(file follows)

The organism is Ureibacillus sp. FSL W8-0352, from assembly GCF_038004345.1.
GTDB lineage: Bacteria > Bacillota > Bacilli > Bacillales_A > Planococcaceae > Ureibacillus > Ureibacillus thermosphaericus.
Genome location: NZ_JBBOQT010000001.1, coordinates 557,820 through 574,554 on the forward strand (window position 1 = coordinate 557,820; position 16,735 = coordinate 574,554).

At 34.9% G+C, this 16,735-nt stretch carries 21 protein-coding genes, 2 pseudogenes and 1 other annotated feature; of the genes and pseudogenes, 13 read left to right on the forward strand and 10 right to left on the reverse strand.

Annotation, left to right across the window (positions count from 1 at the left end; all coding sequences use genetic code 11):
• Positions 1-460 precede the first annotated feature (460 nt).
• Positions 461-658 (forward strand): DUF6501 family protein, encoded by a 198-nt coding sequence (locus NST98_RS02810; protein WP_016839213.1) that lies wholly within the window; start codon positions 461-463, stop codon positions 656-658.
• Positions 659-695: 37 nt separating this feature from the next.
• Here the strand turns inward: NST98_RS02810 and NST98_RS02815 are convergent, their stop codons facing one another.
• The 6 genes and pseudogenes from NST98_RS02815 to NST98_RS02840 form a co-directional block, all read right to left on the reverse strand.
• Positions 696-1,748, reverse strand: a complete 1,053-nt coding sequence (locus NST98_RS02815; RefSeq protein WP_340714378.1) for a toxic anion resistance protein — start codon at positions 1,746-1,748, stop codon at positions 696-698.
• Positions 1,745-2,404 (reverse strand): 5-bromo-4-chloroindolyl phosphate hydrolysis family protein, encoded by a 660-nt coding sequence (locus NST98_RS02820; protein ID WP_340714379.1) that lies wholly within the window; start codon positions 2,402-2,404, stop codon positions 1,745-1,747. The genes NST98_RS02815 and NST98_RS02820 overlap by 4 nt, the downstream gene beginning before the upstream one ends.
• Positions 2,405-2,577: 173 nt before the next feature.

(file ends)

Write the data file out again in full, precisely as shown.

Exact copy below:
The organism is Ureibacillus sp. FSL W8-0352, from assembly GCF_038004345.1.
GTDB lineage: Bacteria > Bacillota > Bacilli > Bacillales_A > Planococcaceae > Ureibacillus > Ureibacillus thermosphaericus.
Genome location: NZ_JBBOQT010000001.1, coordinates 557,820 through 574,554 on the forward strand (window position 1 = coordinate 557,820; position 16,735 = coordinate 574,554).

At 34.9% G+C, this 16,735-nt stretch carries 21 protein-coding genes, 2 pseudogenes and 1 other annotated feature; of the genes and pseudogenes, 13 read left to right on the forward strand and 10 right to left on the reverse strand.

Annotation, left to right across the window (positions count from 1 at the left end; all coding sequences use genetic code 11):
• Positions 1-460 precede the first annotated feature (460 nt).
• Positions 461-658 (forward strand): DUF6501 family protein, encoded by a 198-nt coding sequence (locus NST98_RS02810; protein WP_016839213.1) that lies wholly within the window; start codon positions 461-463, stop codon positions 656-658.
• Positions 659-695: 37 nt separating this feature from the next.
• Here the strand turns inward: NST98_RS02810 and NST98_RS02815 are convergent, their stop codons facing one another.
• The 6 genes and pseudogenes from NST98_RS02815 to NST98_RS02840 form a co-directional block, all read right to left on the reverse strand.
• Positions 696-1,748, reverse strand: a complete 1,053-nt coding sequence (locus NST98_RS02815; RefSeq protein WP_340714378.1) for a toxic anion resistance protein — start codon at positions 1,746-1,748, stop codon at positions 696-698.
• Positions 1,745-2,404 (reverse strand): 5-bromo-4-chloroindolyl phosphate hydrolysis family protein, encoded by a 660-nt coding sequence (locus NST98_RS02820; protein ID WP_340714379.1) that lies wholly within the window; start codon positions 2,402-2,404, stop codon positions 1,745-1,747. The genes NST98_RS02815 and NST98_RS02820 overlap by 4 nt, the downstream gene beginning before the upstream one ends.
• Positions 2,405-2,577: 173 nt before the next feature.